Isabela House (Construction Log 18) Roof Continues / Fence Planning Beginnings
I have always been fascinated by the way so many of the tools they use are created on site in DIY fashion. For instance, there are a number of handmade ladders constructed from wood and bamboo. The framework the welders climb to reach the roof trusses has also been welded together onsite. Tools for adjusting the curve of a window consist of a short piece of water tube with a nail through the end. The man making the mouldings for the windows uses a piece of shaped aluminium. Although very simply made, in the hands of craftsmen these handmade tools appear to be just as effective as a product you would buy from a hardware store. Welding equipment and certain power tools like grinders are provided, however.
At the end of the day we met the engineer we have appointed to handle the perimeter fencing permit application. We will manage this sub-project on our own, without assistance from Northcon, as we have declined their revised quotation which we felt was still too high. Unlike Northcon we don’t have overheads or profits to consider so where we can do certain aspects of the project for ourselves we should.
We will use re-inforced hollow block for the wall elements with half moon steel railing covered dips to maintain the view from our windows. The wall will also have rampart elements to prevent any collapse and will be set back from the backfill. The front wall will consist of attractive steel railings above a wall, but the back and sides will be kept very simple to minimise cost while at the same time providing appropriate security around the two houses.
Backfill, driveway and maybe a pool remain to be discussed with Northcon but no bid has yet been received.
The height and length of the wall was agreed with our engineer and he will prepare the plans over the next week before submitting them with supporting documents for the fence permit. We have to go to the barangay hall in Patul tomorrow to obtain the barangay fence construction permission. This has to be submitted to city hall along with the other documents. Once we have the necessary permit we will order materials and Gina’s brother will direct the construction.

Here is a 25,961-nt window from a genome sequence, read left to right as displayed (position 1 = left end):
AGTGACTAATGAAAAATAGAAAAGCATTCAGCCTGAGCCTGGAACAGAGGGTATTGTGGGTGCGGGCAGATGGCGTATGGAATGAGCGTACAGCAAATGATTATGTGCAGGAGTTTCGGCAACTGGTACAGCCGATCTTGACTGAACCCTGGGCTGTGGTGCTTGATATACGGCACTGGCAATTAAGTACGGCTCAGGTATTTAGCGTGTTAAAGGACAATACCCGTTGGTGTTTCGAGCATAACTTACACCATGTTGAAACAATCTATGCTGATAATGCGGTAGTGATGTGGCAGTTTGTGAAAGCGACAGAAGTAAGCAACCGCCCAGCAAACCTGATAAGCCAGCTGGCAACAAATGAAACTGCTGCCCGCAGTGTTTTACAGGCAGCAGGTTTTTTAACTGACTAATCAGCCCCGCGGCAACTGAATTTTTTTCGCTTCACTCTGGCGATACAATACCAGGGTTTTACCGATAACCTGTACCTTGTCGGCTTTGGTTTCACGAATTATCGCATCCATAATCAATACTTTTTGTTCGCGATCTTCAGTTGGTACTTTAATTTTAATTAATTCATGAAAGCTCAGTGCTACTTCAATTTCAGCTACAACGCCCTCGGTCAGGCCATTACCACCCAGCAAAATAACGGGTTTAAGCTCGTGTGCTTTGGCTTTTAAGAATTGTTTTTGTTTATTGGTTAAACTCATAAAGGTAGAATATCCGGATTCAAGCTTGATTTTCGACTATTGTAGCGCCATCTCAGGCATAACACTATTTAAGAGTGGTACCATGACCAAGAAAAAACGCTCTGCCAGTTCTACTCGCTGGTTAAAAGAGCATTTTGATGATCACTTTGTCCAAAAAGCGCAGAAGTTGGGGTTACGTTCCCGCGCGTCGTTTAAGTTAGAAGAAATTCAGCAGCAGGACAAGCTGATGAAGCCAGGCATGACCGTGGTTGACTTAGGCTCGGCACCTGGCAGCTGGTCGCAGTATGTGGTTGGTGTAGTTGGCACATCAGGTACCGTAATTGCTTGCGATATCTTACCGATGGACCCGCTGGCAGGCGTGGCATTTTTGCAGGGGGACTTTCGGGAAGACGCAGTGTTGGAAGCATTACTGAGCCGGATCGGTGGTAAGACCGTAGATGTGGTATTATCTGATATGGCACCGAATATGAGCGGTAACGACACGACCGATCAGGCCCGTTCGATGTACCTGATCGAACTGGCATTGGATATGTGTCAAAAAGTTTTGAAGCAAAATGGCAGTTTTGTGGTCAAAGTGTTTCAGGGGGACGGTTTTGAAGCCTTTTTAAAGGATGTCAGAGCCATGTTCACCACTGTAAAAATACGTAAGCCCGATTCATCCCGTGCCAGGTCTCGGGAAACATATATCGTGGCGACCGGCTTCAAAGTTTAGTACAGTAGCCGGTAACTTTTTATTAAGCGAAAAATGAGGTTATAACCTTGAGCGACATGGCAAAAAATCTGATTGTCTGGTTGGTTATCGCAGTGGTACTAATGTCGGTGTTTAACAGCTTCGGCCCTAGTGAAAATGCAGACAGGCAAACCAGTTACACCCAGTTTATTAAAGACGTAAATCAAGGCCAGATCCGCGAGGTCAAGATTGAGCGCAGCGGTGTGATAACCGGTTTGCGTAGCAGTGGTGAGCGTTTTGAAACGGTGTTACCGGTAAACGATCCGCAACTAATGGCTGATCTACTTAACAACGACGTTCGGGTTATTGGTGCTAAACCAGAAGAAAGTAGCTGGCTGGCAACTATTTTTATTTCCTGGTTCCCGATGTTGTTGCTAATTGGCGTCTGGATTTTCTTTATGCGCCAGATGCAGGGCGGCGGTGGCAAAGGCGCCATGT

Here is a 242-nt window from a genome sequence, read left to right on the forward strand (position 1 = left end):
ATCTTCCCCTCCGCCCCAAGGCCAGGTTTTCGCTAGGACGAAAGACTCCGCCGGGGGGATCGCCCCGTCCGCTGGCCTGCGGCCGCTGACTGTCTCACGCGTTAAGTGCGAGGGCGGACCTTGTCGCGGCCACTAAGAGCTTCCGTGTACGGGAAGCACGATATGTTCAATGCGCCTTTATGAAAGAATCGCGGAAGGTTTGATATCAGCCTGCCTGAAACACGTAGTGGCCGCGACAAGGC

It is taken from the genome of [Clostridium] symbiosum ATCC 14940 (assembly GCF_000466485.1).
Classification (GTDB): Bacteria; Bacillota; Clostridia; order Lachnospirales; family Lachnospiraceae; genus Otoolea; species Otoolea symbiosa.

This morning we visited the barangay hall in Patul to obtain the fence construction permission. This was our second visit, the first being last October when we obtained the building permission. The barangay captain was there this time and was very welcoming saying how impressed he was by the construction work which of course is also providing a lot of work for local men.
In several places there were posters and other messages of support for the re-election of the mayor for what will be her second and final term in office.
The barangay officials are always so friendly and helpful, a contrast to the feeling we had when visiting city hall. The latter tend to be very officious although individual employees we know as friends are always helpful.
Anyway, the barangay officials made us very welcome again and discussed other things we might need. They were keen to recommend an agency that could provide a security guard for us (which is also a job for someone from the barangay), although we pointed out that at present this is the responsibility of the contractor. If they have something stolen they have to replace it and have insurance for this purpose built into the accepted contract price. Security after we occupy the house is another matter and we may employ a night security guard to watch over the property.